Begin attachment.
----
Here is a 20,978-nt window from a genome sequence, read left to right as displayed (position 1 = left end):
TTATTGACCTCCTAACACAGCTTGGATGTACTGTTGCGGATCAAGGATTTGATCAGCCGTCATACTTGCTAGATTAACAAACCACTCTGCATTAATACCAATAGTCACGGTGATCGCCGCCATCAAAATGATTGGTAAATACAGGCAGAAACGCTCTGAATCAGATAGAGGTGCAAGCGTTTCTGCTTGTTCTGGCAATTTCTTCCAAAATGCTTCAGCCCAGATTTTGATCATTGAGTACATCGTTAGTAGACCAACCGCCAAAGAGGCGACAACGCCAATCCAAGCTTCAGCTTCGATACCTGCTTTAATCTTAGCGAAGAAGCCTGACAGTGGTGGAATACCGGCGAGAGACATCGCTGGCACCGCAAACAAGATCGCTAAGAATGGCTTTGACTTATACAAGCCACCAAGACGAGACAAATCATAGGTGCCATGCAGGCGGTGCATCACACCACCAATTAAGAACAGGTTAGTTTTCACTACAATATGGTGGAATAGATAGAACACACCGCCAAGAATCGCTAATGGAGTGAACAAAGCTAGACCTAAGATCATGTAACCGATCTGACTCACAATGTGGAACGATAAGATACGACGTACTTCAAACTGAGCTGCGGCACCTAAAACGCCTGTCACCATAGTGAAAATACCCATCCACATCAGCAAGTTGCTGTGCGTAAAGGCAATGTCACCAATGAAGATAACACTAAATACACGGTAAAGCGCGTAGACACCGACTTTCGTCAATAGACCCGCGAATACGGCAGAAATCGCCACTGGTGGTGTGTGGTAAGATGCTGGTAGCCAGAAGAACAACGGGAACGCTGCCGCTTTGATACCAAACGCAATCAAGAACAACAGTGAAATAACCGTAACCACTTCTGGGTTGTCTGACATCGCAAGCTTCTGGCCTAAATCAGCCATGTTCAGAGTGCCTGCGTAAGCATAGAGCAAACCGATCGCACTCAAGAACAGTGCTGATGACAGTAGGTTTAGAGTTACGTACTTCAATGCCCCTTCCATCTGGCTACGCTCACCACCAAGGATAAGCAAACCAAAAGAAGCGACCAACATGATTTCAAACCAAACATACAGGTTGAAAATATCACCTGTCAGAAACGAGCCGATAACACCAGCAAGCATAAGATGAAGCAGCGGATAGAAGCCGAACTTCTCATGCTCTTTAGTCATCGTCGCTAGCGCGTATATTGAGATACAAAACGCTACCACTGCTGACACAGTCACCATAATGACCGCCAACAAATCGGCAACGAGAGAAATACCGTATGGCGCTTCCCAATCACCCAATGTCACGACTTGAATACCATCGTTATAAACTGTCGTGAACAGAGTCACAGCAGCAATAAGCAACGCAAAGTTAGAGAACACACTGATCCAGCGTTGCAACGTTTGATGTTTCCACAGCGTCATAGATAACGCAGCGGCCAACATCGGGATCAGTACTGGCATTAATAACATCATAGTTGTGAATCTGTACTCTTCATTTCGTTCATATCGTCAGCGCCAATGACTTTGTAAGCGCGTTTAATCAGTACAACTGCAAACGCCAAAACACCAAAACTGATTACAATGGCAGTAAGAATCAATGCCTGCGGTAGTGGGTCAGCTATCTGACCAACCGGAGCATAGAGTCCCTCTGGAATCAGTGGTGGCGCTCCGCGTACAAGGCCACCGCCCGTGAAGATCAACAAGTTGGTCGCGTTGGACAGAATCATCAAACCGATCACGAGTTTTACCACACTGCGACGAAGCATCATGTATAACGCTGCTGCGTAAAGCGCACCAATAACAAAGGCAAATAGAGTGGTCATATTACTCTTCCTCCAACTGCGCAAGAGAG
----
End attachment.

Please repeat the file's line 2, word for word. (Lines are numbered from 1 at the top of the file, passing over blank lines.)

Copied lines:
TTATTGACCTCCTAACACAGCTTGGATGTACTGTTGCGGATCAAGGATTTGATCAGCCGTCATACTTGCTAGATTAACAAACCACTCTGCATTAATACCAATAGTCACGGTGATCGCCGCCATCAAAATGATTGGTAAATACAGGCAGAAACGCTCTGAATCAGATAGAGGTGCAAGCGTTTCTGCTTGTTCTGGCAATTTCTTCCAAAATGCTTCAGCCCAGATTTTGATCATTGAGTACATCGTTAGTAGACCAACCGCCAAAGAGGCGACAACGCCAATCCAAGCTTCAGCTTCGATACCTGCTTTAATCTTAGCGAAGAAGCCTGACAGTGGTGGAATACCGGCGAGAGACATCGCTGGCACCGCAAACAAGATCGCTAAGAATGGCTTTGACTTATACAAGCCACCAAGACGAGACAAATCATAGGTGCCATGCAGGCGGTGCATCACACCACCAATTAAGAACAGGTTAGTTTTCACTACAATATGGTGGAATAGATAGAACACACCGCCAAGAATCGCTAATGGAGTGAACAAAGCTAGACCTAAGATCATGTAACCGATCTGACTCACAATGTGGAACGATAAGATACGACGTACTTCAAACTGAGCTGCGGCACCTAAAACGCCTGTCACCATAGTGAAAATACCCATCCACATCAGCAAGTTGCTGTGCGTAAAGGCAATGTCACCAATGAAGATAACACTAAATACACGGTAAAGCGCGTAGACACCGACTTTCGTCAATAGACCCGCGAATACGGCAGAAATCGCCACTGGTGGTGTGTGGTAAGATGCTGGTAGCCAGAAGAACAACGGGAACGCTGCCGCTTTGATACCAAACGCAATCAAGAACAACAGTGAAATAACCGTAACCACTTCTGGGTTGTCTGACATCGCAAGCTTCTGGCCTAAATCAGCCATGTTCAGAGTGCCTGCGTAAGCATAGAGCAAACCGATCGCACTCAAGAACAGTGCTGATGACAGTAGGTTTAGAGTTACGTACTTCAATGCCCCTTCCATCTGGCTACGCTCACCACCAAGGATAAGCAAACCAAAAGAAGCGACCAACATGATTTCAAACCAAACATACAGGTTGAAAATATCACCTGTCAGAAACGAGCCGATAACACCAGCAAGCATAAGATGAAGCAGCGGATAGAAGCCGAACTTCTCATGCTCTTTAGTCATCGTCGCTAGCGCGTATATTGAGATACAAAACGCTACCACTGCTGACACAGTCACCATAATGACCGCCAACAAATCGGCAACGAGAGAAATACCGTATGGCGCTTCCCAATCACCCAATGTCACGACTTGAATACCATCGTTATAAACTGTCGTGAACAGAGTCACAGCAGCAATAAGCAACGCAAAGTTAGAGAACACACTGATCCAGCGTTGCAACGTTTGATGTTTCCACAGCGTCATAGATAACGCAGCGGCCAACATCGGGATCAGTACTGGCATTAATAACATCATAGTTGTGAATCTGTACTCTTCATTTCGTTCATATCGTCAGCGCCAATGACTTTGTAAGCGCGTTTAATCAGTACAACTGCAAACGCCAAAACACCAAAACTGATTACAATGGCAGTAAGAATCAATGCCTGCGGTAGTGGGTCAGCTATCTGACCAACCGGAGCATAGAGTCCCTCTGGAATCAGTGGTGGCGCTCCGCGTACAAGGCCACCGCCCGTGAAGATCAACAAGTTGGTCGCGTTGGACAGAATCATCAAACCGATCACGAGTTTTACCACACTGCGACGAAGCATCATGTATAACGCTGCTGCGTAAAGCGCACCAATAACAAAGGCAAATAGAGTGGTCATATTACTCTTCCTCCAACTGCGCAAGAGAG